Mel and the crew over at BlogHer asked me to write about my experience with my blog going down: please feel free to go over there and LEARN FROM MY NIGHTMARE 🙂 Comments are always appreciated too 🙂

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My Blog Disappeared and I Almost Lost My Mind

I knew that my blog was important to me. I knew that it was responsible for finding good friends, connecting with others in the Adoption/Loss/Infertility community and really coming to terms with my own experience with infertility and loss.

Yesterday I realized my blog is almost a physical part of me. And when it was taken away, I ached. I was numb. I was in shock. I couldn’t sleep.

We unfortunately have been reminded this month that there are many, many worse things than a blog vanishing. I felt silly for having such a reaction.

Here’s how it began:

At about 6:00 PM, I checked my email to see if I needed to approve any comments. There was one, so I clicked the approve comment button. Instead of returning to the dashboard, I saw a notice in bright red letters notifying me that my blog had been deacticated, and I wouldn’t be able to administer it. Shocked, I tried to go to my site, and there was a notice that my blog had basically been suspended for violating the terms of service.

I reeled, and immediately filled out the contact form provided by WordPress requesting my blog be reactivated. I filled out a couple of other forms online. I started to get emails from friends who went to my site and saw that it was down. I went on Twitter and asked others for help. I went on Facebook and did the same.

So many bloggers came through for me. Stirrup Queens worked tirelessly and talked to friends who have a lot of experience with the WordPress platform. She also had saved all my entries and sent them to me in word documents so, worst case scenario, I would have a hard copy of my blog to look at. It made me cry to see my entries all together on actual pages. Mel, you are my fairy godmother. I cannot thank you enough.

A number of bloggers, Keiko, S.I.F, Write Mind Open Heart, SlackieO, Bereaved and Blessed, Once a Mother, Wistful Girl, Keanne and many others helped me by searching for answers, or tweeting and RTing my story copying WordPress. Or simply offered an I’m sorry and a shoulder to cry on. Esperanza issued a couple of fiercely-worded tweets that were very brave and much appreciated.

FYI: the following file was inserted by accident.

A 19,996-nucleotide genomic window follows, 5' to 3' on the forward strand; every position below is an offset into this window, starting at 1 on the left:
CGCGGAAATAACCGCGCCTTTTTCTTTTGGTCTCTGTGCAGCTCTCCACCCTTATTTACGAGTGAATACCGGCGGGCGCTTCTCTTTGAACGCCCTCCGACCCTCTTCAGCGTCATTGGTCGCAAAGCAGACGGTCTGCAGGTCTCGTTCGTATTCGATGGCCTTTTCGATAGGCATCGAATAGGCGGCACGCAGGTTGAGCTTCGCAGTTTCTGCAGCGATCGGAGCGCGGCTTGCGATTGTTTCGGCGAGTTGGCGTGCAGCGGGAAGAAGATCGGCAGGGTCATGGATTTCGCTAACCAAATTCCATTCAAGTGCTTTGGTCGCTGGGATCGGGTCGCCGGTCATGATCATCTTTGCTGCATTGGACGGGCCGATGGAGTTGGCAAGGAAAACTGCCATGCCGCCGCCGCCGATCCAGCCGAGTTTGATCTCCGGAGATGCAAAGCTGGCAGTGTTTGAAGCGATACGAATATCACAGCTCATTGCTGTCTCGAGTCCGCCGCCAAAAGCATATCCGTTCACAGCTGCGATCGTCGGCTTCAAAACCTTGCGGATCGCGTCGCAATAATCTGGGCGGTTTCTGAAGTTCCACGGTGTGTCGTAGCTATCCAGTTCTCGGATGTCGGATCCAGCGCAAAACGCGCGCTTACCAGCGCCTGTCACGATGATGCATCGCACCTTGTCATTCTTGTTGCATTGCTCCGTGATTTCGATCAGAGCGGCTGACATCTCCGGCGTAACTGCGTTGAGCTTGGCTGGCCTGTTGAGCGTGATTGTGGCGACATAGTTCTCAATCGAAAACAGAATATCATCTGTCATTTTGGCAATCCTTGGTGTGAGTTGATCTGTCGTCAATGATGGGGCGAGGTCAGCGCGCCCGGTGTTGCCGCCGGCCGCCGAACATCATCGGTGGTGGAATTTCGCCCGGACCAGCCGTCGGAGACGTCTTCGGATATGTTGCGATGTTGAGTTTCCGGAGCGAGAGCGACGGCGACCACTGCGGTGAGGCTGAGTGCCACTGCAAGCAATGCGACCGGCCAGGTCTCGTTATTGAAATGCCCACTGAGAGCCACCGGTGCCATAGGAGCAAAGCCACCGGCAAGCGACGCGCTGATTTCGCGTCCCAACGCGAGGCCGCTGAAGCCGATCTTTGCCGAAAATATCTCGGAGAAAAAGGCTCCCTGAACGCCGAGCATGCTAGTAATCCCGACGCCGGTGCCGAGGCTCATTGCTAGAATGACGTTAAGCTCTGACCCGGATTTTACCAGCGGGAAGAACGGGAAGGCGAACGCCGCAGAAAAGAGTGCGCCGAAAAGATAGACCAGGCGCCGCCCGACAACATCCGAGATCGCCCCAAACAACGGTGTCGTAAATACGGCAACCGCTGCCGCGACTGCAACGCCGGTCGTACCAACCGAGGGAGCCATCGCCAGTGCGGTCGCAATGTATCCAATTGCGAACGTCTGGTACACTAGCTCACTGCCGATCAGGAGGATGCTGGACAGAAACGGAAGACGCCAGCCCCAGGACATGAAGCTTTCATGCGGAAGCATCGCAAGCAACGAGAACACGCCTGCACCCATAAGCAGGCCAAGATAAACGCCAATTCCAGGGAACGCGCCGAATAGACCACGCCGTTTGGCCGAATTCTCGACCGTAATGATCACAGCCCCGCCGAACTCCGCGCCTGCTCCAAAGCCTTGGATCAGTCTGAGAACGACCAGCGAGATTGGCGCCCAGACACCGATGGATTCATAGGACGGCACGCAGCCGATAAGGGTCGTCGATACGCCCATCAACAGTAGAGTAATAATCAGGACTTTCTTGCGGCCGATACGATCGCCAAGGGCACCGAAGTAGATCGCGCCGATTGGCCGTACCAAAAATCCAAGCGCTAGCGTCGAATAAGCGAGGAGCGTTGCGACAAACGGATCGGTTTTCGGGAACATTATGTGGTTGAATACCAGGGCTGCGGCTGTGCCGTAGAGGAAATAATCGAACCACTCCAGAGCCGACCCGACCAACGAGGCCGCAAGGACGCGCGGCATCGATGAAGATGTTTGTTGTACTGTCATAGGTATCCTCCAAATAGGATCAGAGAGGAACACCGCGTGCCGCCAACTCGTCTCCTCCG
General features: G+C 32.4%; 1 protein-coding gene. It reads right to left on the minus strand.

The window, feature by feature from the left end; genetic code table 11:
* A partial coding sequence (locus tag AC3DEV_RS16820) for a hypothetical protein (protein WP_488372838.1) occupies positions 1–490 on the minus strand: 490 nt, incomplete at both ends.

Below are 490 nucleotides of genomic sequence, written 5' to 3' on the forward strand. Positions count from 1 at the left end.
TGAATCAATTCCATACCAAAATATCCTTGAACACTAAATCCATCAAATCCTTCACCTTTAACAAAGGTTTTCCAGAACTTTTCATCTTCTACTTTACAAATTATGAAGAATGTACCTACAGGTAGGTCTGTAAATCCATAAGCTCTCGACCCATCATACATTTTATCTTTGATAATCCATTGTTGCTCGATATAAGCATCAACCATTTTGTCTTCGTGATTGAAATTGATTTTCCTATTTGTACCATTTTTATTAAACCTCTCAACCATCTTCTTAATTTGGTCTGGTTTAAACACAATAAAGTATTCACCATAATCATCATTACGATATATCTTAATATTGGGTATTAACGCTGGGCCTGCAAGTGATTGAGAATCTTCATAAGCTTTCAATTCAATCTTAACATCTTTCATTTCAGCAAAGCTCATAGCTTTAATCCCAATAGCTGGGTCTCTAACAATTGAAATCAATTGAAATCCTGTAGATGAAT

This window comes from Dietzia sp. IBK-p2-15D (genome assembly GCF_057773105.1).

My husband Darcy, who I must admit is not the biggest fan of my blogging, was full of action and sympathetic and reassuring and supportive. He knew how much of a blow this was to me.

I obsessively checked my email until about 12:30 PM, and with no word from WordPress, I fell into a shallow and restless sleep until I checked my email at about 5 AM and found the note from WordPress that I was looking for: my site had been flogged by automatic anti-spammer controls. They had reviewed my site and corrected this and now my blog was reactivated. They were very sorry that it had happened.

Now in the aftermath, I have learned some valuable lessons.

Back up your blog. You just never know.
– I am looking into self-hosting. It’s time.
– I treated this blog very cavalierly and casually. I haven’t done any updates to it, I didn’t back it up, I used a basic template to create it, I never hired someone to create a cool banner. I thought about it, and promised to do it, but I didn’t. I TOOK MY BLOG FOR GRANTED Y’ALL, like some douchebag boyfriend in college takes his rad girlfriend for granted.

If my blog could sing, it would be singing this Adele song to me:

‘Cause there’s a side to you
That I never knew, never knew,
All the things you’d say,
They were never true, never true,
And the games you play
You would always win, always win.

Lyrics written by Adele and Fraser T. Smith

I’m so sorry, beloved blog. I will never again treat you like Adele’s ex-boyfriend allegedly treated her.